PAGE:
The Thornhill Trails in Maple Ridge may be getting improvements and more maintenance, and possibly even the creation of a Thornhill Grind.
On Feb. 16, city hall staff offered a report to council recommending improvements, a formal maintenance agreement with the Fraser Valley Mountain Bike Association, and the eventual development of a challenging “Grind” trail, styled after North Vancouver’s notorious Grouse Grind.
The south-facing slopes of Grant Hill are often called Thornhill. Named after settler James Thorne, it’s known for steep slopes, mature forest and watercourses, and as a popular trail destination for hikers, equestrian users and mountain biking enthusiasts.
The city owns 200 hectares in the Thornhill Trails area, and maintains Georges Way and Bear Ridge Trails – the most used trails. Some 15 other trails have been constructed and are maintained by user groups.
With increasing popularity of the trails, safety concerns have been raised, and users complain about a disregard for trail etiquette.
That prompted a city trails study in the summer of 2020, and staff collected a surprising 796 comment forms – a testament to the area’s popularity, noted staff. Of these, 72 per cent were from Maple Ridge. More than half of the local users said they access the trail system multiple times a week. Hikers made up 43 per cent of the users, mountain bikers 41 per cent, horse riders 10 per cent and all others six per cent.
Staff is recommending signage, improved wayfinding, and a 256th Street staging area. A Thornhill Trail Maintenance Agreement with the Fraser Valley Mountain Bike Association is proposed as a pilot project. In the short term, garbage cans and portable washrooms will be added.
Long-term projects include development of The Thornhill Grind. This could potentially follow an existing informal trail alignment on the northeast slopes of Thornhill, said staff.
“Grind-type trails are typically short length, steep grade hiking trails that have proved popular as fitness activities in other municipalities including the Coquitlam Crunch, Grouse Grind and Abby Grind,” notes the report.
Chad Neufeld, manager of parks, planning and development, said the topography of the area is well suited to the creation of a formal ‘grind’ route, with an elevation gain of some 200 metres from Grant Avenue to the top of Thornhill, over a short distance.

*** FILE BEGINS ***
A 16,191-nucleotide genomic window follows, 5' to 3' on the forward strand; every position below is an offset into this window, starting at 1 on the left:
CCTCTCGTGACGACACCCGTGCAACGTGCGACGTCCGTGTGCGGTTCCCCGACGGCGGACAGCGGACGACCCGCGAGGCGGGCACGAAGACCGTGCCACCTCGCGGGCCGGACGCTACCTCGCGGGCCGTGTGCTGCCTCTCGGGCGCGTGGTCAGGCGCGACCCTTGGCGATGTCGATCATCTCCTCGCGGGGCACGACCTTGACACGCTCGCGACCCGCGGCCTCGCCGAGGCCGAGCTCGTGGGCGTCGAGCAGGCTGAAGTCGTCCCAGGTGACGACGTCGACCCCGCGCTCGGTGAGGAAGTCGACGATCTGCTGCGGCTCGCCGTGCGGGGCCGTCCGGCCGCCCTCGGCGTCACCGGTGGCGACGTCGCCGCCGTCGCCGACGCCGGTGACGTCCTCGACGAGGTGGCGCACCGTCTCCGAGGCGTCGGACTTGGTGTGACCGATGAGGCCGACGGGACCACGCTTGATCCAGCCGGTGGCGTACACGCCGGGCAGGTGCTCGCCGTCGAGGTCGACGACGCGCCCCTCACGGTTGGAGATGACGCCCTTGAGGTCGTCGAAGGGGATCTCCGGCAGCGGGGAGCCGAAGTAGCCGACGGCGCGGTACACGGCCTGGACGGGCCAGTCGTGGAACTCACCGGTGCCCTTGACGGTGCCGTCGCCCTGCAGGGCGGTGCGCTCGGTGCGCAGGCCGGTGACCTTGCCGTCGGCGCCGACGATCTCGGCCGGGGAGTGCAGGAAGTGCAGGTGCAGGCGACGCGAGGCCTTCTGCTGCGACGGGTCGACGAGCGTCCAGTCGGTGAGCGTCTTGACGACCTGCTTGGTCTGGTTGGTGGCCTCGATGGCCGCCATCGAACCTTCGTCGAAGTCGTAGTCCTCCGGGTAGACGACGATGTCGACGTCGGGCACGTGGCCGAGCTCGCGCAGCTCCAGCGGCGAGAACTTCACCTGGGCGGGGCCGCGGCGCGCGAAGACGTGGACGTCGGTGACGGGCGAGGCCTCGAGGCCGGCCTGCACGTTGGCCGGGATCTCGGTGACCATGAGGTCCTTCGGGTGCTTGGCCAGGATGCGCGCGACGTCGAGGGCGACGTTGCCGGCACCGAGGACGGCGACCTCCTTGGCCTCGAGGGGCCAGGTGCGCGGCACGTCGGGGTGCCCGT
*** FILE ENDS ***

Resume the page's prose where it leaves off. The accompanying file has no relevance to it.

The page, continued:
There is no formal route at this point, Neufeld said, and if this Grind idea is something that has a significant interest from our community and council, staff will work with trail user groups to explore what is well liked about the regional grinds as part of a process to develop a more detailed plan and route.
“It would be important to ensure that a project like this offers the fitness challenge that users are looking for along with a safe and sustainable design,” he said.
A small staging area for vehicles would be required at a trail head location on the northeast side of Thornhill.
The primary access to the trail system for most users is from the south at 256th street, but users also entered the trail system off 264th and 248th streets as secondary access points. Most of the parking is along the rural roads.
Hikers enjoy that the trails are not overcrowded, mountain bikers say they are fun to ride, and equestrian users say the trails are both challenging and away from vehicle traffic.
Coun. Ahmed Yousef clarified these are “wholly non-motorized trails,” and staff noted this is enforced by bylaws officers.
Coun. Kiersten Duncan said the informal trails should also be mapped and maintained by the city, and asked that Ridge Meadows Search and Rescue be involved in the trail development and mapping.
The issue is scheduled to be back before council for approval on Feb. 23.
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